With Ragnaros defeated, it’s time to turn our attention to the dragon Nefarian and his minions, starting with Highlord Omokk at the gates of Blackrock Spire.  This ogre wields formidable power, but it’s easy to outsmart him  once you know his weakness.

Naturally, Omokk runs every ogre card under the sun in his deck.  Boulderfist Ogre, Dunemaul Shaman, Ogre Ninja, and even Mogor the Ogre all stand ready to crush you and your minions.  Ogres aren’t his only minions as he also has Elven Archer to ping down your minions, Abusive Sergent to buff his ogres, and Cruel Taskmaster to do both.  There is also the Charge spell that allows those burly minions to attack immediately.  Omokk’s hero power further adds to this sense of crushing power as he can easily destroy a random damaged enemy minion for only 1 mana.  Finally, his exclusive card, Time for Smash, deals 5 damage to a random enemy and gives him 5 armor for only 4 mana.  He also has the uncollectable Flameheart spell for more armor and card draw.  Omokk is an intimidating foe, but ogres tend to be pretty clumsy in Hearthstone and his forces can be toppled with a simple trick.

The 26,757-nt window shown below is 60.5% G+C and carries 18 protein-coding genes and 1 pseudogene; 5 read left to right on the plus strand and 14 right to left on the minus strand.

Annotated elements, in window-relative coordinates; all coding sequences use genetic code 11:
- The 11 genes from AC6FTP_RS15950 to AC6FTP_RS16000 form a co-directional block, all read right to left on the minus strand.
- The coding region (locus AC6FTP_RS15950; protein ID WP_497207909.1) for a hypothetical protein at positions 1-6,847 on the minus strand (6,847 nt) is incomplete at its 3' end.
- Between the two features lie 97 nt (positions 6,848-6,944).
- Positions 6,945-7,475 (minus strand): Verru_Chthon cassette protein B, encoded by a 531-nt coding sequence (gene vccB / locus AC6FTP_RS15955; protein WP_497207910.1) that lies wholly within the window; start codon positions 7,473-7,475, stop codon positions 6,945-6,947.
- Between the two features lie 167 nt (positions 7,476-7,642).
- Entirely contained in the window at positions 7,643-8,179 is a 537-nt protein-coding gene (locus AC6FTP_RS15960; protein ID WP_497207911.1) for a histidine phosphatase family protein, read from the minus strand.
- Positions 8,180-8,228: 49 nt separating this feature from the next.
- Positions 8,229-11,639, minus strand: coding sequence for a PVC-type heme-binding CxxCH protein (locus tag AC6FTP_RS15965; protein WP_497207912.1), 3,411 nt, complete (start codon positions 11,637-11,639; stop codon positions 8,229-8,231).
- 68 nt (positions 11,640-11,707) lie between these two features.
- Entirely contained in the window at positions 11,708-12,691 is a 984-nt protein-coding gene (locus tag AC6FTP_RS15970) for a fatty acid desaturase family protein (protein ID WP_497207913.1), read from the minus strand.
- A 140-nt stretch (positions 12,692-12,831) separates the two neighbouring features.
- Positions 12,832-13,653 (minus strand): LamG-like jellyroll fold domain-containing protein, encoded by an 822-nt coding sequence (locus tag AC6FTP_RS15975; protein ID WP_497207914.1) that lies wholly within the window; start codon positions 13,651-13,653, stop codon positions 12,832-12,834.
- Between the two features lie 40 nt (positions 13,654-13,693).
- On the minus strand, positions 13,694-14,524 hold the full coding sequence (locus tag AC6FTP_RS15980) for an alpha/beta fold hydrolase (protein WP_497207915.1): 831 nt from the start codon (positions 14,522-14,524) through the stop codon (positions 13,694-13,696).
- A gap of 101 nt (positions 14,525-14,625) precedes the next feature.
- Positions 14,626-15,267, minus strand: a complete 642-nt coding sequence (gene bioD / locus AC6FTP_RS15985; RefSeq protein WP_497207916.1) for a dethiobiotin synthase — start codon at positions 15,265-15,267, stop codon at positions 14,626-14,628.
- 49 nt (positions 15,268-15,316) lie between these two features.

Obviously, building a deck of tanky minions with Priest, Druid, or Warrior is never going to work as Omokk’s power will wipe your heavy-hitters in a flash.  However, an aggressive Warlock deck with a focus on deathrattle and low-mana cost is an excellent way to overwhelm him.  Nerubian Egg, Haunted Creeper, and Loot Hoarder will all work wonders against him.  Add onto that cards that play to filling the board like Knife Juggler and Implosion and you’ll easily keep control of the game.  His hero power will be rendered meaningless as most of your minions will either never be in a damaged state or will benefit you from dying.  He also lacks any types of AoE effects that could wipe your swarm of small creatures.  Many ogres will end up attacking the wrong target, making your swarm of minions a powerful defense.  That said, you should still pack a few cheap taunts like Voidwalker and Annoy-o-tron to protect yourself.  Follow this trick and the Core Rager card should be yours in no time.

Hearthstone Screenshot 04-19-15 00.57.31